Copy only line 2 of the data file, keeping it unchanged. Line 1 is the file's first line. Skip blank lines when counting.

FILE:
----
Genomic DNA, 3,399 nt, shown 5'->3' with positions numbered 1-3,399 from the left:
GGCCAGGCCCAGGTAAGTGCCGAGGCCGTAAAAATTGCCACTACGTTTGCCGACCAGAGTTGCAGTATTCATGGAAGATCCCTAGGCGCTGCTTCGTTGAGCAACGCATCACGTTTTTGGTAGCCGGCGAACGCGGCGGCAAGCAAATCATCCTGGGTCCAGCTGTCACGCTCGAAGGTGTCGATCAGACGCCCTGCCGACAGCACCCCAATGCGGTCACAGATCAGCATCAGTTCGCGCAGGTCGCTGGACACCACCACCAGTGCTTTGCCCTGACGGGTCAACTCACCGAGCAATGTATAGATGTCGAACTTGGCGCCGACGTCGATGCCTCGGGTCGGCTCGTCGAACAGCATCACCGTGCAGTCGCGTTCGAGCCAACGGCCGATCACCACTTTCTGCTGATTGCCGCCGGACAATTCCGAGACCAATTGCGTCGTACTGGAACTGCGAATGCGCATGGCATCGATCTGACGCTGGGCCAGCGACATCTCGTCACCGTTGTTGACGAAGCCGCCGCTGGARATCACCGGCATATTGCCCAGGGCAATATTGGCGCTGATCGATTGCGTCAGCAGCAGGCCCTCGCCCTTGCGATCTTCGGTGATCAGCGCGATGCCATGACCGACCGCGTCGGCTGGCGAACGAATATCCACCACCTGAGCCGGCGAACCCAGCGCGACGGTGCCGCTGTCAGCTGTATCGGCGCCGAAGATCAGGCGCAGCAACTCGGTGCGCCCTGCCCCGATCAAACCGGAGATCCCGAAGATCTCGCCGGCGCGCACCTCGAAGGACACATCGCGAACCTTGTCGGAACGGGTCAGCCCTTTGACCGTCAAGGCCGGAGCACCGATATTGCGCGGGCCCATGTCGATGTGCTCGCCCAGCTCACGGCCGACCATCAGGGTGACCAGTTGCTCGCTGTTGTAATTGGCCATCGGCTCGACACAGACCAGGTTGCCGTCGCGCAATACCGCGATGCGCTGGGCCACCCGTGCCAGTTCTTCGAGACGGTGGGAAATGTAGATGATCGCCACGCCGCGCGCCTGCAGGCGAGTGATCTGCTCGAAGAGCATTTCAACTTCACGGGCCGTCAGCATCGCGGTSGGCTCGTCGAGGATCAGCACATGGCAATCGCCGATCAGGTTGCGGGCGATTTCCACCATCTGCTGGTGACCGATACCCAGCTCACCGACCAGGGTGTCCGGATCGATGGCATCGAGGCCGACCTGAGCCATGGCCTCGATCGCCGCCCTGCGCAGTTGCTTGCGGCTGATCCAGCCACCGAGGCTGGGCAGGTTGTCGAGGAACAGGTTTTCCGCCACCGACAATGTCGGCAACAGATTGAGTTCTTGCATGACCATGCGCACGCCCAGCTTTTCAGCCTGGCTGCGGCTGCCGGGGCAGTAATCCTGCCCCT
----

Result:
GGCCAGGCCCAGGTAAGTGCCGAGGCCGTAAAAATTGCCACTACGTTTGCCGACCAGAGTTGCAGTATTCATGGAAGATCCCTAGGCGCTGCTTCGTTGAGCAACGCATCACGTTTTTGGTAGCCGGCGAACGCGGCGGCAAGCAAATCATCCTGGGTCCAGCTGTCACGCTCGAAGGTGTCGATCAGACGCCCTGCCGACAGCACCCCAATGCGGTCACAGATCAGCATCAGTTCGCGCAGGTCGCTGGACACCACCACCAGTGCTTTGCCCTGACGGGTCAACTCACCGAGCAATGTATAGATGTCGAACTTGGCGCCGACGTCGATGCCTCGGGTCGGCTCGTCGAACAGCATCACCGTGCAGTCGCGTTCGAGCCAACGGCCGATCACCACTTTCTGCTGATTGCCGCCGGACAATTCCGAGACCAATTGCGTCGTACTGGAACTGCGAATGCGCATGGCATCGATCTGACGCTGGGCCAGCGACATCTCGTCACCGTTGTTGACGAAGCCGCCGCTGGARATCACCGGCATATTGCCCAGGGCAATATTGGCGCTGATCGATTGCGTCAGCAGCAGGCCCTCGCCCTTGCGATCTTCGGTGATCAGCGCGATGCCATGACCGACCGCGTCGGCTGGCGAACGAATATCCACCACCTGAGCCGGCGAACCCAGCGCGACGGTGCCGCTGTCAGCTGTATCGGCGCCGAAGATCAGGCGCAGCAACTCGGTGCGCCCTGCCCCGATCAAACCGGAGATCCCGAAGATCTCGCCGGCGCGCACCTCGAAGGACACATCGCGAACCTTGTCGGAACGGGTCAGCCCTTTGACCGTCAAGGCCGGAGCACCGATATTGCGCGGGCCCATGTCGATGTGCTCGCCCAGCTCACGGCCGACCATCAGGGTGACCAGTTGCTCGCTGTTGTAATTGGCCATCGGCTCGACACAGACCAGGTTGCCGTCGCGCAATACCGCGATGCGCTGGGCCACCCGTGCCAGTTCTTCGAGACGGTGGGAAATGTAGATGATCGCCACGCCGCGCGCCTGCAGGCGAGTGATCTGCTCGAAGAGCATTTCAACTTCACGGGCCGTCAGCATCGCGGTSGGCTCGTCGAGGATCAGCACATGGCAATCGCCGATCAGGTTGCGGGCGATTTCCACCATCTGCTGGTGACCGATACCCAGCTCACCGACCAGGGTGTCCGGATCGATGGCATCGAGGCCGACCTGAGCCATGGCCTCGATCGCCGCCCTGCGCAGTTGCTTGCGGCTGATCCAGCCACCGAGGCTGGGCAGGTTGTCGAGGAACAGGTTTTCCGCCACCGACAATGTCGGCAACAGATTGAGTTCTTGCATGACCATGCGCACGCCCAGCTTTTCAGCCTGGCTGCGGCTGCCGGGGCAGTAATCCTGCCCCT